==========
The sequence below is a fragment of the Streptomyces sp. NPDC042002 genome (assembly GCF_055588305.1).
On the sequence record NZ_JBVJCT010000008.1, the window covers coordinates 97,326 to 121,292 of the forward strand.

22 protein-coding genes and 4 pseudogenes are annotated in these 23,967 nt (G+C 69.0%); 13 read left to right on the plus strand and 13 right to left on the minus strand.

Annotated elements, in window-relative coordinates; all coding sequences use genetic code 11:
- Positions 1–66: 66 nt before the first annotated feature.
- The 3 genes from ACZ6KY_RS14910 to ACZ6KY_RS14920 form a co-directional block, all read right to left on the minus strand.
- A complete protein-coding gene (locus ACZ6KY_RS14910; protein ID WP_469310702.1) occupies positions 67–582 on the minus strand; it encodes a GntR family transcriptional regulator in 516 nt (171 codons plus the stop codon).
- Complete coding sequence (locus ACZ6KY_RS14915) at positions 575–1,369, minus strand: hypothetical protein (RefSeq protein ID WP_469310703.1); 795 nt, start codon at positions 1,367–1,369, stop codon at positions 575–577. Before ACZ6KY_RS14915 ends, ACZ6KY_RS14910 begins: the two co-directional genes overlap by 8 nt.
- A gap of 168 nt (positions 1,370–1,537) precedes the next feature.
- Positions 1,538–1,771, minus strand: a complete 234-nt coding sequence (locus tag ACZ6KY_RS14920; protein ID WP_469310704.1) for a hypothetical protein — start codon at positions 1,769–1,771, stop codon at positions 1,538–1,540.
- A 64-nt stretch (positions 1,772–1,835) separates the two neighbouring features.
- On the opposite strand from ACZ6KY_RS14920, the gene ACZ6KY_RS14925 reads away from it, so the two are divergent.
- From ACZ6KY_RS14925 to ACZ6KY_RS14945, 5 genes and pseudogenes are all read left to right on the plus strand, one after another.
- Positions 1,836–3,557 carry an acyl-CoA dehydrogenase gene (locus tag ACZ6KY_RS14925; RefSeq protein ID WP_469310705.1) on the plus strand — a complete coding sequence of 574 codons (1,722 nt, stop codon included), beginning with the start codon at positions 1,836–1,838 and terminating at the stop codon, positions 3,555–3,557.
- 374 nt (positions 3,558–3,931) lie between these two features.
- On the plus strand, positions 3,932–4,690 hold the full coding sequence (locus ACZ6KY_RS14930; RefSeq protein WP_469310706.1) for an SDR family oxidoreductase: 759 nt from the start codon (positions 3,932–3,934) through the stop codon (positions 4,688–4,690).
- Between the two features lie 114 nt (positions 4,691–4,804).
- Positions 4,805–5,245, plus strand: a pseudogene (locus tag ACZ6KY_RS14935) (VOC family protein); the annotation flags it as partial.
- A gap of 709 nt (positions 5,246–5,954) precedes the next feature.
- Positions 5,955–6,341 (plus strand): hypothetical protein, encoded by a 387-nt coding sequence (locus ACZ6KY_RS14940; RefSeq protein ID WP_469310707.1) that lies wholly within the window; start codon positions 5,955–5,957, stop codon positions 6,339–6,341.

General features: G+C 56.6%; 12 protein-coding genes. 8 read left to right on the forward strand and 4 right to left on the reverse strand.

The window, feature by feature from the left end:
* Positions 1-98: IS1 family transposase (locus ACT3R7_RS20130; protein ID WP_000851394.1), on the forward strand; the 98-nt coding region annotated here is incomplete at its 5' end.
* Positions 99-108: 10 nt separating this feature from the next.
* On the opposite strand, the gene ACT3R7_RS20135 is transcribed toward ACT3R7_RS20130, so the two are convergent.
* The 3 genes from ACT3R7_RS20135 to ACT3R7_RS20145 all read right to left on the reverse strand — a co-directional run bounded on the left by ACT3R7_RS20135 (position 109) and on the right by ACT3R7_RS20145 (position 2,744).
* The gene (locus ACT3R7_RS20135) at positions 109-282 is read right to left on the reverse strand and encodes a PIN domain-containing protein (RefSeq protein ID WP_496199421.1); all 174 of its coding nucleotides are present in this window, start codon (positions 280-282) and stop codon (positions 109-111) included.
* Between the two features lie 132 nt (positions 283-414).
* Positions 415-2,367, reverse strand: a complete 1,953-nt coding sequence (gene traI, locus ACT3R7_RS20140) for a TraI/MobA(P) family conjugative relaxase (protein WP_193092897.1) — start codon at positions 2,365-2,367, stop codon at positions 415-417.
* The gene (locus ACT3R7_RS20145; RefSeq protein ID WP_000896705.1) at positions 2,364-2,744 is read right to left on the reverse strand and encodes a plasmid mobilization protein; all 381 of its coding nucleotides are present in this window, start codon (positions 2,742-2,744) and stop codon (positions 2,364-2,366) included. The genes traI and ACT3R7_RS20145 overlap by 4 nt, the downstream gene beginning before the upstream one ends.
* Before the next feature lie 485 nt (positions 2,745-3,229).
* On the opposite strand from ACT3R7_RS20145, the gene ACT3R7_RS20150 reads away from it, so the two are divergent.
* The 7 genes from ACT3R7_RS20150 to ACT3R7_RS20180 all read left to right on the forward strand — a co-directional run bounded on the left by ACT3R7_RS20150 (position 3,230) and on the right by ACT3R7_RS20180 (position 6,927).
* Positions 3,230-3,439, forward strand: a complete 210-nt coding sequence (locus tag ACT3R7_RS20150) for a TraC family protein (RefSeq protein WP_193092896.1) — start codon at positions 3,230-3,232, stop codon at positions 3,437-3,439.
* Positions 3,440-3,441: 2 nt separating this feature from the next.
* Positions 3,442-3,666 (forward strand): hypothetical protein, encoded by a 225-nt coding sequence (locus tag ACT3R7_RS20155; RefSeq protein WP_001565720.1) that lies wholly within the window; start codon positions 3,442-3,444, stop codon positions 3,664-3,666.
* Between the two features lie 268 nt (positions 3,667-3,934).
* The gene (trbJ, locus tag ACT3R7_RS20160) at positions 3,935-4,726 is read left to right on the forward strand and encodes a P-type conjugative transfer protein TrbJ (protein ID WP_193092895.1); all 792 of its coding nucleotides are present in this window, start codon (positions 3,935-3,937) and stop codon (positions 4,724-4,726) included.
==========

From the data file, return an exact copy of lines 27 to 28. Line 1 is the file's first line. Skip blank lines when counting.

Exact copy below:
* The gene (locus ACT3R7_RS20135) at positions 109-282 is read right to left on the reverse strand and encodes a PIN domain-containing protein (RefSeq protein ID WP_496199421.1); all 174 of its coding nucleotides are present in this window, start codon (positions 280-282) and stop codon (positions 109-111) included.
* Between the two features lie 132 nt (positions 283-414).